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 Friese's Wild Color
Art on Paper
Faye Hirsch
July-August 2000

Nancy Friese is so agog at color; she very nearly loses her landscapes in dabs and baubles of it. In her show at the Pepper Gallery, Friese gives us paintings as large as 72 by 84 inches and as small as a foot square. They blur the line between abstraction and landscape, building land. water and sky out of discrete patches and tendrils of color. Friese is also a printmaker, and two of her woodblock prints on hand give us a compositional blueprint for her paintings, built as they are from gouges and hatch marks into stunning, chocolate brown prints.

The best piece in the show is the medium-size 46" x 54" Last Leaves. Her, she weaves long horizontal ribbons of red, blue, purple and brown branches with bright puffs of yellow, gold and red not-yet-fallen leaves. A lake beyond coolly reflects the wild, natural grid above. It's an intricate picture, thrilling in its use of color and in the way it holds together.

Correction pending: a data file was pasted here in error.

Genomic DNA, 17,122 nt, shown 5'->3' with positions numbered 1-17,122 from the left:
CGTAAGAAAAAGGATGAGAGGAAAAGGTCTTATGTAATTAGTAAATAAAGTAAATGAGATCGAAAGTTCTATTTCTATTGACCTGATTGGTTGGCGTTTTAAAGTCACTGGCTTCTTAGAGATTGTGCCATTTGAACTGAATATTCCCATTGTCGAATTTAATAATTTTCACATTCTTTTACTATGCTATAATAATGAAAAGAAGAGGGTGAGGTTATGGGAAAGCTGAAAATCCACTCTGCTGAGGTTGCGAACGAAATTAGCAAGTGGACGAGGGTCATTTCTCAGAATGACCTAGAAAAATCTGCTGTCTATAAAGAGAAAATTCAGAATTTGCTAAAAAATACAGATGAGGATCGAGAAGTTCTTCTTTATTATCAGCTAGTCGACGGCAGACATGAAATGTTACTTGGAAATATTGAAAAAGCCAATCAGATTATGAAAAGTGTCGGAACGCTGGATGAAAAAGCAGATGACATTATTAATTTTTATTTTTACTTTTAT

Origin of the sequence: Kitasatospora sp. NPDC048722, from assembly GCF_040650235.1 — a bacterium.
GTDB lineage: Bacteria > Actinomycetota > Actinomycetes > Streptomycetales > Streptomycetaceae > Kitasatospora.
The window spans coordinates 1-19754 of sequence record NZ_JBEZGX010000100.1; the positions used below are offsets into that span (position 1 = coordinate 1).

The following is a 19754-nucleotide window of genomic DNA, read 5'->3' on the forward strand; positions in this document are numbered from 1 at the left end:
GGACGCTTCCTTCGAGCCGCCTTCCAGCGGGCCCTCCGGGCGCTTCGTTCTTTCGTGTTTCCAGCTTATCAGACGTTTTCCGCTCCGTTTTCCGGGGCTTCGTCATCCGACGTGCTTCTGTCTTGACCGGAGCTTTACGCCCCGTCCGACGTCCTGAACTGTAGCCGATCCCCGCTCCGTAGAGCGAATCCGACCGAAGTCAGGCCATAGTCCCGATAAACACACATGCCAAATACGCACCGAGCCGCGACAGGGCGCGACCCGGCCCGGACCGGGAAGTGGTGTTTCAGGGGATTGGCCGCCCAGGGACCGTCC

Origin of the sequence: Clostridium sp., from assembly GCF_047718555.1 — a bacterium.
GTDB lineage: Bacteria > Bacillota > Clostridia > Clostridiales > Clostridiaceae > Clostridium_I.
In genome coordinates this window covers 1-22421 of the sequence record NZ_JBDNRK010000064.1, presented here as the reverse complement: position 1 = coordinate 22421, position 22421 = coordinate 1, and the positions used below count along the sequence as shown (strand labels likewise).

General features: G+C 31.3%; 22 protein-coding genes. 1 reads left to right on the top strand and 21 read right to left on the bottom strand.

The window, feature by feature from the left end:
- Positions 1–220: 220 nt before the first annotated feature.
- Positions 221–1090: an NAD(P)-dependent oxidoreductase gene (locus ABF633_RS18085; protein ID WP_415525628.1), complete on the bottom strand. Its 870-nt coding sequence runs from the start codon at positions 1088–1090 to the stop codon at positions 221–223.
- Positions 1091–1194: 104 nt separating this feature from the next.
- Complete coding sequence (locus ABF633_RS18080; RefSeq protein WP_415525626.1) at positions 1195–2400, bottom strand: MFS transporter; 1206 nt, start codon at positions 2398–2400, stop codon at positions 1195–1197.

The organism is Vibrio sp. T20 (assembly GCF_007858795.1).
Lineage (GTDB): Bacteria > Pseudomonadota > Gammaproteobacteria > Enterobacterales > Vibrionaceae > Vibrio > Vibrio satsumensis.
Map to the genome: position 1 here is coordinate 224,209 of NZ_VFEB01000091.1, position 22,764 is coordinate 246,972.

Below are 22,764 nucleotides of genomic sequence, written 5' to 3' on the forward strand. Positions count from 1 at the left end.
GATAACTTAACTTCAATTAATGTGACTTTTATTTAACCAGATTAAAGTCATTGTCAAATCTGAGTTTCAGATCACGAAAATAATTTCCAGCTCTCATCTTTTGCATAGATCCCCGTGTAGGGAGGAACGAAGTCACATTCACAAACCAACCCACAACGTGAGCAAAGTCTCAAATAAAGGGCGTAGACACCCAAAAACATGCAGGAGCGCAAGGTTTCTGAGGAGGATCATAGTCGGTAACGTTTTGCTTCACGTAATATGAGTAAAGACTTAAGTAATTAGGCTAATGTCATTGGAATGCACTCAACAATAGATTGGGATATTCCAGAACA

Other paintings don't pull it off as easily. The large-scale works in particular can't effectively contain he wild palette Friese works in. Some of the small paintings, like "Mountain Light, Western Sky" make masterful use of brilliant tones. Others seem too small, crowded with brushstrokes. From this show, it seems as if for Friese middle-sized is just right.

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